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Oh, to Write Like Paul Bowles

October 25, 2012

Interviewer: Do you revise a great deal after you’ve finished the rough draft?

Paul Bowles: No, the first draft is the final draft. I can’t revise. Maybe I should qualify that by saying I first write in longhand, and then the same day, or the next day, I type the longhand. There are always many changes between the longhand and the typed version, but that first typed sheet is part of the final sheet. There’s no revision.

On the other hand, this from Michael Crichton: “Books aren’t written. They’re rewritten. It is one of the hardest things to accept.”

All right, that clears things up.

Few of us are as proficent as the late Paul Bowles, who could basically publish his first drafts. We’re like Michael Crichton, rewriting and rewriting until the book is something we’re happy with and proud of. I did eight drafts of “The Champagne Ladies” before it was published. And that’s after firmly believing each of the previous seven was perfect.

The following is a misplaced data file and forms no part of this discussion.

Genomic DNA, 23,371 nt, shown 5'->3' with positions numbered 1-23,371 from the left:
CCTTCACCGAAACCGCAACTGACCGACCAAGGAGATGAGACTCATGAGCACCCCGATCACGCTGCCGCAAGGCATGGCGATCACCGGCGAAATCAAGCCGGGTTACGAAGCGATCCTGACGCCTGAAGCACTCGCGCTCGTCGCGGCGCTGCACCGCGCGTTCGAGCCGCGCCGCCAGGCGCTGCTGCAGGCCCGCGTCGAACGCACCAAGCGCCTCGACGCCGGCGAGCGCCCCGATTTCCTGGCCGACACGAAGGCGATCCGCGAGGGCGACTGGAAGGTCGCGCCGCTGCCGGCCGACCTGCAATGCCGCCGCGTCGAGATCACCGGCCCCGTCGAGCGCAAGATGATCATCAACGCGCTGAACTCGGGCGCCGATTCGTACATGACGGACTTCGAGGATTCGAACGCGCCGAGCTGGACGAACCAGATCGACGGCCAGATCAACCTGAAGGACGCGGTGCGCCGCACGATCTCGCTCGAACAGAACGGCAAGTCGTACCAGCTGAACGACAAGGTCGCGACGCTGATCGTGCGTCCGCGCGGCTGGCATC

They never are, and neither is the published version. I can’t remember who said this but it’s true: Writing is a compromise between what we want to say and what we’re skillful and talented enough to say.

I’m 12,000 words into my new novel, about a gang of Polish thieves in early 1970s Chicago, and already I’ve taken pages of notes outlining the revisions needed earlier in the book. The first three pages of the first chapter have to be completely rewritten to make sense as the story unfolds.

Paul Bowles is one of my favorite novelists. He’s mostly known for “The Sheltering Sky,” made into a disastrous movie by Bertolucci, but I prefer Bowles’ “Let It Come Down.” In interview after interview he never inflated the importance of being a writer; in fact, he often deflated his own importance. Bowles was a successful composer before he became a writer, and one interviewer asked him to summarize his schievements. Bowles said: “I’ve written some books and some music. That’s what I’ve achieved.”

Keeping life in its properperspective, like writing incredible novels, is an art. Bowles was an artist in both.

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